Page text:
Greetings. Well, surprise, surprise, this week’s drum cover is not RUSH!
But they are Canadian and they are ‘progressive’ – welcome to SAGA – one of the most under-rated bands in the prog fraternity, in my ‘umble opinion.
Way way back in the 1980’s – a distant time when there where still things called ‘Record Shops’ in most every high-street – I would pay a regular visit to ‘Mastersound’ in my home town and spend a few hours perusing the eclectic mix of this particular vinyl-pusher.
I’m afraid I don’t remember much about the owner, except his appearance and the fact that he seemed to stock the most eclectic collection of records. Everything from classical, pop, metal, prog – whatever really. Yet he veered away from the usual if you catch my drift.
If you were wanting to buy something in the top ten – well, Woolworths down the road would have it for sure. But, if you were looking for that band that were just hovering around the charts, or, in fact, were never going to chart but were still magical – Mastersound was the place to go.
Mastersound imbued in me the record-purchase approach that is the opposite of the old adage ‘Never judge a book by its cover.’ Or album, for that matter. The owner of this slightly gloomy, slightly chaotic music-peddler subtly taught me to do the opposite.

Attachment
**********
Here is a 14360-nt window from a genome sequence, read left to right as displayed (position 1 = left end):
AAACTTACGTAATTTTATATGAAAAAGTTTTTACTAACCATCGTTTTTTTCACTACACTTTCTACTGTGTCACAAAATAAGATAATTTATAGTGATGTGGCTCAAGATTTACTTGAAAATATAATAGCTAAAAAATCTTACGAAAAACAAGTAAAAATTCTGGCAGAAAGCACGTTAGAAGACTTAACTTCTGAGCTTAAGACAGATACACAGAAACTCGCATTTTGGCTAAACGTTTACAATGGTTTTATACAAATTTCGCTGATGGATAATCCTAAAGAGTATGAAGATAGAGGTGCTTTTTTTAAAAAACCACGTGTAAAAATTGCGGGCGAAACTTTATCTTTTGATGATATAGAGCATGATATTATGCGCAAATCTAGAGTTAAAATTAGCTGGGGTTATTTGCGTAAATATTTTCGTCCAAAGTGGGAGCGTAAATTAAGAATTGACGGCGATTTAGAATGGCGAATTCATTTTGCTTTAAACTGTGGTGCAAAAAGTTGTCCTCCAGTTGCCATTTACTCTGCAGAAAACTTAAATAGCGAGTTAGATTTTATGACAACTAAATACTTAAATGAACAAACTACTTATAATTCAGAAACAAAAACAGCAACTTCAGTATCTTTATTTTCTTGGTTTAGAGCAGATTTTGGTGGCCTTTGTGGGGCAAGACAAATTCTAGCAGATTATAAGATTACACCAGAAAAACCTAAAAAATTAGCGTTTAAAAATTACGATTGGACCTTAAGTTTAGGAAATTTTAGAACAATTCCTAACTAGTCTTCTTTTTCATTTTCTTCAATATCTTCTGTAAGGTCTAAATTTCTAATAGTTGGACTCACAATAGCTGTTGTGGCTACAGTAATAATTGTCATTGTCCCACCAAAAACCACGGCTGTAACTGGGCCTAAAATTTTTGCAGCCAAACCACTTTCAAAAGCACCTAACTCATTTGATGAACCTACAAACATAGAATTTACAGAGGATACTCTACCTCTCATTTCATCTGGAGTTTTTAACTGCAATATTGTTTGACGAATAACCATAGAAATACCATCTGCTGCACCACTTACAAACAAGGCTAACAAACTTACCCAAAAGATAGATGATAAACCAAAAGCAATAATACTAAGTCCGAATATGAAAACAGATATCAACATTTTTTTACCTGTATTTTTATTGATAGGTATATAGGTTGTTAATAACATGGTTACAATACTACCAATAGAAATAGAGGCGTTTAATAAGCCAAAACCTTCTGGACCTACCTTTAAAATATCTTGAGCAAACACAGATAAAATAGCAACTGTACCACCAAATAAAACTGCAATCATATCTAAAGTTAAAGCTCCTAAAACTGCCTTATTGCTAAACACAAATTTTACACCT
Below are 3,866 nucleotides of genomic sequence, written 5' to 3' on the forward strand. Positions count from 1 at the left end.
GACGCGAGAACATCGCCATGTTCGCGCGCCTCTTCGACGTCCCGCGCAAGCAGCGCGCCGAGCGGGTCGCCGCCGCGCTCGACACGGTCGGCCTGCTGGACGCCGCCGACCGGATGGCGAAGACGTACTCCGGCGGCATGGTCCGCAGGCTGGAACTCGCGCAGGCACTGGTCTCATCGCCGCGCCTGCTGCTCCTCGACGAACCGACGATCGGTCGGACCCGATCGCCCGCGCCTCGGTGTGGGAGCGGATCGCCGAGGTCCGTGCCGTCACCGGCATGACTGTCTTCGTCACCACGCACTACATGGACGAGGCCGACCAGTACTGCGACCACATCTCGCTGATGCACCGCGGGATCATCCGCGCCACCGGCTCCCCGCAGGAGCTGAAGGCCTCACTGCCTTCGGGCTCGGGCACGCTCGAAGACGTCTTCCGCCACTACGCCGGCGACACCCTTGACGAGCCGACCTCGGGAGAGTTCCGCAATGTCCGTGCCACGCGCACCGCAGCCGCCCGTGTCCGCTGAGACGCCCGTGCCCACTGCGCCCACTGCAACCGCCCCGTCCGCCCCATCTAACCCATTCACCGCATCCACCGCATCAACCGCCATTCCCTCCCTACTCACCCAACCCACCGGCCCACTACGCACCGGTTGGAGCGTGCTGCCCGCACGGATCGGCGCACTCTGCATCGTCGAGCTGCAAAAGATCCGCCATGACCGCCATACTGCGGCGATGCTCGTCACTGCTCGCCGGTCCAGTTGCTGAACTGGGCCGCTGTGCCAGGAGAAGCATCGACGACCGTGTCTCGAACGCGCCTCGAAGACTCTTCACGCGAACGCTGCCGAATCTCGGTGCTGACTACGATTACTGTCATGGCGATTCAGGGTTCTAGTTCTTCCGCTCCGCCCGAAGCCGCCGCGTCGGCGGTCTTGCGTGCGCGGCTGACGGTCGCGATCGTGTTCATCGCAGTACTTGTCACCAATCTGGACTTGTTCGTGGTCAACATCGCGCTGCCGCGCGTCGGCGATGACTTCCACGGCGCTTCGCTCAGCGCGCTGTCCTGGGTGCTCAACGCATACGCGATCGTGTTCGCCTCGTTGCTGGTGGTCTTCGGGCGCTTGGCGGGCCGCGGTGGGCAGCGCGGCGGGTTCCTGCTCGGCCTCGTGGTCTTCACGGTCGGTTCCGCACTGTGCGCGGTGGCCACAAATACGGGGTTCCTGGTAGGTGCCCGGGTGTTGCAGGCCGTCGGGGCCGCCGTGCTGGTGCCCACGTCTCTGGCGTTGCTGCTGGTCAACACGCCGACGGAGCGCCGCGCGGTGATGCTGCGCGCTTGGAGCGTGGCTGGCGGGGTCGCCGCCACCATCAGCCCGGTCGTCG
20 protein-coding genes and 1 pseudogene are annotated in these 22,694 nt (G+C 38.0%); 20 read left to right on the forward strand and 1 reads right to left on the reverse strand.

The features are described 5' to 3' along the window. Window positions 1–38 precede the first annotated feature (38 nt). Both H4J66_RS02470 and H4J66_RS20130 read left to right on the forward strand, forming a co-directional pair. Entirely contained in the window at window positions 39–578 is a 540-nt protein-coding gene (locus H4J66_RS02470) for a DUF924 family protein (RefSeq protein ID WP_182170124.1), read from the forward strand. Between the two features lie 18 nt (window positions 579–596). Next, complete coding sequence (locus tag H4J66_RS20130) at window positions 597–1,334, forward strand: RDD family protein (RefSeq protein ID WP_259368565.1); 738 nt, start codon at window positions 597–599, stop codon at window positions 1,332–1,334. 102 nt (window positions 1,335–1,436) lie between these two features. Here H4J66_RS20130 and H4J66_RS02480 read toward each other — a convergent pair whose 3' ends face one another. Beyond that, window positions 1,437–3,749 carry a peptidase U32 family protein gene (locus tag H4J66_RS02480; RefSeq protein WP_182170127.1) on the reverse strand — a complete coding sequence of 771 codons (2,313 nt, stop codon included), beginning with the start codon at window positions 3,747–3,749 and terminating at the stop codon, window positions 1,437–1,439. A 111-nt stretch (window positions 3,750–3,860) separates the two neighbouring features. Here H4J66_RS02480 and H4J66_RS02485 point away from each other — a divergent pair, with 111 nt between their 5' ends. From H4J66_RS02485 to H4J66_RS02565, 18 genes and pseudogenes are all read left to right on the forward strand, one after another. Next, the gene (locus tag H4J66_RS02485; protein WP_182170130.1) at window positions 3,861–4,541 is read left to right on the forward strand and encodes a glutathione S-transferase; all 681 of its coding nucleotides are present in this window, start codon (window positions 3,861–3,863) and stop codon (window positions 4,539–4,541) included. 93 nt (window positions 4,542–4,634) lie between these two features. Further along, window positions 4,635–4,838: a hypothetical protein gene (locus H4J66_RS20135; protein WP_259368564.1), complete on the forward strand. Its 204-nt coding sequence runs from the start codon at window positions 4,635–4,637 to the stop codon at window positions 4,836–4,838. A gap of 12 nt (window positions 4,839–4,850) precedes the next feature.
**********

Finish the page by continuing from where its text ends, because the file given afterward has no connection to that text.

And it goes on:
So, once a week or so, clutching my saved allowance, I would cross the threshold and begin searching for that album cover that would peak my interest. By now, I had worked out that some of the stuff I liked had sci-fi cover art. (I didn’t even know there was such a thing as a genre at the time…thank goodness!)
But generally, if I saw an album cover I liked, I was prepared to put my money down and give it a whirl. In those halcyon days I have to say that there were only a couple of duds.
The music was catchy, technical, jazzy and somehow lighter than Yes, Genesis or RUSH at the time. I was grabbed by the strong vocals, the interplay of guitar and keyboards and the grandiose arrangements.
At the time, I’m afraid to say that the playing of Steve Negus didn’t vie too much for my attention. It’s only after listening to him and the band over the years – finding those other albums did prove difficult in the days before the internet – that I appreciate his accuracy and feel.
Now I would call him a pioneer – his was one of the first pieces using synthetic drums that made them sound like more than a gimmick.
This track is from the second SAGA album I owned – a similar story – it just ‘turned up’ one day at a record store and I was fortunate enough to be there to buy it! (Turns out it was their fourth studio album.)
I shall be returning to ‘Images at Twilight’ in future, but for now here is my take on a track from that second fortunate find – the album ‘Worlds Apart’ – ‘The Interview.’